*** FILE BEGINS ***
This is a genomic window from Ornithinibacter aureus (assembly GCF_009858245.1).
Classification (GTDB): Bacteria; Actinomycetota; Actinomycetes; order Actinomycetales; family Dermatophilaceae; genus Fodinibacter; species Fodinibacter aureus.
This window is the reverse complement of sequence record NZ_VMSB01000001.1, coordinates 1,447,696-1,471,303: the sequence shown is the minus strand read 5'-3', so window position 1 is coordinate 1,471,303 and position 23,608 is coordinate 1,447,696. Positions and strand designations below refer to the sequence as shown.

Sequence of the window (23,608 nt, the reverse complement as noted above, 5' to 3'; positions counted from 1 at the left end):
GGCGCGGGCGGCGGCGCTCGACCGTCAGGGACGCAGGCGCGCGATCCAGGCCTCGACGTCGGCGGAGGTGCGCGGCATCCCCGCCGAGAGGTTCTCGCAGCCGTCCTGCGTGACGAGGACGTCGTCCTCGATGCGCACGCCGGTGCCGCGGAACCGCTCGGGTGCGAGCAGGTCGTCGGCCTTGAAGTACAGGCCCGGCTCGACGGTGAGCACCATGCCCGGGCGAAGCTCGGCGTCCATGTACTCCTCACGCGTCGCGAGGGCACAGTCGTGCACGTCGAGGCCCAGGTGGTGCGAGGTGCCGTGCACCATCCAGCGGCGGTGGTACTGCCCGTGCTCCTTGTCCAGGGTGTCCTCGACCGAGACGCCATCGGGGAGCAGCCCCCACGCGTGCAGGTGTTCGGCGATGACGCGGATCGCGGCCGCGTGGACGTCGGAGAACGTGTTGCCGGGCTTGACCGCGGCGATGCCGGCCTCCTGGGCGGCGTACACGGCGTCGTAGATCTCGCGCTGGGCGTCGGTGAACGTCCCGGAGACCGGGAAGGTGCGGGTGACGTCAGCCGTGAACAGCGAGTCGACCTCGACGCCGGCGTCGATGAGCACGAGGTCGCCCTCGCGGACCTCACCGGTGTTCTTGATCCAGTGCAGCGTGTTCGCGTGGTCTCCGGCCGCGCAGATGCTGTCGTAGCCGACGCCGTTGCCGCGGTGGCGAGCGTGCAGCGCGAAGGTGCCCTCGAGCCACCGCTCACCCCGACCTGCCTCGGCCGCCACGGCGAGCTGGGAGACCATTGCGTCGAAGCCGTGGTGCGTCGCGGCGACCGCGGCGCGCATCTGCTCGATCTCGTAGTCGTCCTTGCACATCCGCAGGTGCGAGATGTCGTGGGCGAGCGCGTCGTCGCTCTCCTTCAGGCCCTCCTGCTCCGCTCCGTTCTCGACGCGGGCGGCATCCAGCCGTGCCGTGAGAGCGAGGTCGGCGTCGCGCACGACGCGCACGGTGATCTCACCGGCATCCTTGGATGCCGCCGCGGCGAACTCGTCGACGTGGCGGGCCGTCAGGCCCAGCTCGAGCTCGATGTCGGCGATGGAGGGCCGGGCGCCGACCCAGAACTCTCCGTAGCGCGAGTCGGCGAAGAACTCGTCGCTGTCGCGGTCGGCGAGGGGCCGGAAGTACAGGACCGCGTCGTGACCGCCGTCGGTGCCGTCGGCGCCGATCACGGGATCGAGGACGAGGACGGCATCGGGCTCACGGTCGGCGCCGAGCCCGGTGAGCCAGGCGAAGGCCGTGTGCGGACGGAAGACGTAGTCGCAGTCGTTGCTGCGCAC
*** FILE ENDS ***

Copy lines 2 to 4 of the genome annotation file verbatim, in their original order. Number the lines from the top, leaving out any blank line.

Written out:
Classification (GTDB): Bacteria; Actinomycetota; Actinomycetes; order Actinomycetales; family Dermatophilaceae; genus Fodinibacter; species Fodinibacter aureus.
This window is the reverse complement of sequence record NZ_VMSB01000001.1, coordinates 1,447,696-1,471,303: the sequence shown is the minus strand read 5'-3', so window position 1 is coordinate 1,471,303 and position 23,608 is coordinate 1,447,696. Positions and strand designations below refer to the sequence as shown.

Sequence of the window (23,608 nt, the reverse complement as noted above, 5' to 3'; positions counted from 1 at the left end):